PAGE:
New U center to help patients breathe easier
By Mary Hoff
From eNews, April 29, 2004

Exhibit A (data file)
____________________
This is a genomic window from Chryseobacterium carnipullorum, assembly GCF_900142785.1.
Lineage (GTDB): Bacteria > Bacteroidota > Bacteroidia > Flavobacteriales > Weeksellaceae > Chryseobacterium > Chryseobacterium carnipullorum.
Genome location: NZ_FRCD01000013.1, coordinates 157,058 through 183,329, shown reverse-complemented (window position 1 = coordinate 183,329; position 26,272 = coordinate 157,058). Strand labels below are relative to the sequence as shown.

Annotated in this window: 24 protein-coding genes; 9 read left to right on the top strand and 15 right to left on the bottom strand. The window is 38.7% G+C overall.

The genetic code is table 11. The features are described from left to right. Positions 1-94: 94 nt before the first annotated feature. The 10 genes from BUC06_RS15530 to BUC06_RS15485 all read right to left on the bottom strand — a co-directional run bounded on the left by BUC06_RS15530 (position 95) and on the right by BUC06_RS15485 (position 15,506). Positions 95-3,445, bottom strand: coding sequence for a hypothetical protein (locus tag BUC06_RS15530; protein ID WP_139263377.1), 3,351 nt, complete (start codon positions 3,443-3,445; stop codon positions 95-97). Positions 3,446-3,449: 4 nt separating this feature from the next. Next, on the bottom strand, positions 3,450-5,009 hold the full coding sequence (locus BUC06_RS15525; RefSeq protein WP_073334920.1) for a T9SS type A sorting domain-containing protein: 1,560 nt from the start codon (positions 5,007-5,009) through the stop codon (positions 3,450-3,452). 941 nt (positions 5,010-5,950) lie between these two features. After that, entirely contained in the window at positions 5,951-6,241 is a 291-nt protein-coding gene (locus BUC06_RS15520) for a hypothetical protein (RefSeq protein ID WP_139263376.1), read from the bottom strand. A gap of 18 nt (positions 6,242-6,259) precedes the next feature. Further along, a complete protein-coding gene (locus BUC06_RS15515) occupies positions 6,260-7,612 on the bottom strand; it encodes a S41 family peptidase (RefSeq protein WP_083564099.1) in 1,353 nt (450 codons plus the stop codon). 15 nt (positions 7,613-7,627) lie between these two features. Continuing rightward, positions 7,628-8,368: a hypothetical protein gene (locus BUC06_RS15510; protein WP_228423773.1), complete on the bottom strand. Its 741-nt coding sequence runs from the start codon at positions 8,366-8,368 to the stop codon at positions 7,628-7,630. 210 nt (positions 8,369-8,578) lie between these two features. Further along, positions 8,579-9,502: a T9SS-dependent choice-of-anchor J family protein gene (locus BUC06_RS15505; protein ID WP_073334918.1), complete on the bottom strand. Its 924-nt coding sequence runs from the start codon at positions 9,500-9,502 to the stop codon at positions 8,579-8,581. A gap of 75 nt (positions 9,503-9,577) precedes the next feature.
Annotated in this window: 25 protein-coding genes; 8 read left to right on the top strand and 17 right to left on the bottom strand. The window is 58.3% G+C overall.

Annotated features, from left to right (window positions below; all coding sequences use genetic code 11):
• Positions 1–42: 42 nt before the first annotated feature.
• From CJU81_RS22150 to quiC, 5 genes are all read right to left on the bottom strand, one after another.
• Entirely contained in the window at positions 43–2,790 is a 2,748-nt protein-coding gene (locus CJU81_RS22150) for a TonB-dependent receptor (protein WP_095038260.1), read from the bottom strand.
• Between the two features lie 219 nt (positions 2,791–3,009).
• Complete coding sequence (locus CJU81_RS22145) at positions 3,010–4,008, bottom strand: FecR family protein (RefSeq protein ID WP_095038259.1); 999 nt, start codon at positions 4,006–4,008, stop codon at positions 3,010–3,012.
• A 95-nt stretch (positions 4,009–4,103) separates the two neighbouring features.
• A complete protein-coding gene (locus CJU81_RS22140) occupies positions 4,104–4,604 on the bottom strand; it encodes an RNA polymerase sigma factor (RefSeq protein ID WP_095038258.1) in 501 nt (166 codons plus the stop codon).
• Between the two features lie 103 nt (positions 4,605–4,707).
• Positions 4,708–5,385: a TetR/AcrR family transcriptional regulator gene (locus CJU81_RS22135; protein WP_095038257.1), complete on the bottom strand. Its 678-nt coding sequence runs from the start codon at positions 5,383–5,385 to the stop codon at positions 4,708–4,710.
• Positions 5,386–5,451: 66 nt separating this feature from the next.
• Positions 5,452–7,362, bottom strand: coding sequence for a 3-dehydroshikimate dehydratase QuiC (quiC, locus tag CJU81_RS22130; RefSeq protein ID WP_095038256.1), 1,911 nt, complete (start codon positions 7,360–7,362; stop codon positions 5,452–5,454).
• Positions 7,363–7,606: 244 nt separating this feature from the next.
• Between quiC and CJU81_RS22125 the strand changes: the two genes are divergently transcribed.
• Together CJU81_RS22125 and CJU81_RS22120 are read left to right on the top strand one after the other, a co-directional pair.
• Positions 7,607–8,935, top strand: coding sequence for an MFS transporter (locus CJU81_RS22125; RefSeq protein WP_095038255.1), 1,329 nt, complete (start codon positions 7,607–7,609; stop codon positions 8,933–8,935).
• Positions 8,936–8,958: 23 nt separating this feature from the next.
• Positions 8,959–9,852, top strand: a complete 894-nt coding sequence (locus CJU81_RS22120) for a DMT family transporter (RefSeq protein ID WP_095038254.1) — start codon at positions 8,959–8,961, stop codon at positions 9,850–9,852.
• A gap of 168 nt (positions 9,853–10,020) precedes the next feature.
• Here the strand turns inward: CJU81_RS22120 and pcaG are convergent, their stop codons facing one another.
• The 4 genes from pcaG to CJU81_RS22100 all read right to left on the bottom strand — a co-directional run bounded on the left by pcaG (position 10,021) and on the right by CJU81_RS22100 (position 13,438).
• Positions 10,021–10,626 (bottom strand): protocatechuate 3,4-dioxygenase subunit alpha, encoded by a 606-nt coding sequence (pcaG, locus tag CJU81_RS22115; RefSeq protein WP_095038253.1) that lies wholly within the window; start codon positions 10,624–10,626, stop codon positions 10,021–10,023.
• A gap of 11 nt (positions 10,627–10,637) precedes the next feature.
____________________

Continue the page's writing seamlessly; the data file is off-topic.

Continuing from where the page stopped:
For people with emphysema, cystic fibrosis, and other lung-damaging diseases, the act of breathing is a constant struggle. Marshall Hertz, University professor of medicine, is working to change that. He established the University of Minnesota Center for Advanced Lung Disease last year to find new ways to prevent and treat these life-threatening diseases. "We have one of the world's biggest and most successful lung transplant programs," says Hertz of the Fairview-University Medical Center's lung transplant program on the Twin Cities campus in Minneapolis, "but transplantation is the last step in a long process of lung disease management." Hertz, who serves as the center's medical director, has long seen the need for a central entity wherein University experts from different disciplines--such as medicine, pediatrics, psychiatry, surgery, and public health--who work with lung diseases can come together to advance prevention, diagnosis, and treatment. He says that because of medical specialization, these University researchers and clinicians don't always share insights into the work they're doing. Yet, the means to establish such an interdisciplinary center eluded him. That is, until one of Hertz's grateful patients stepped in. "Marshall was always thinking forward," recalls Judy Murphy, who received a living donor transplant in 2001. "When I was being wheeled in the wheelchair, sucking on oxygen, he'd say, 'OK, let's formulate a plan.' He was positive and confident, as though we really were going to lick this thing." They did. And in appreciation, Murphy gave the University a gift that allowed it to offer Hertz an endowed professorship that came with the fiscal resources he needed to start turning his vision into a reality. "Now we want to lick [lung diseases] for a lot of other people, and on a bigger scale," says Murphy.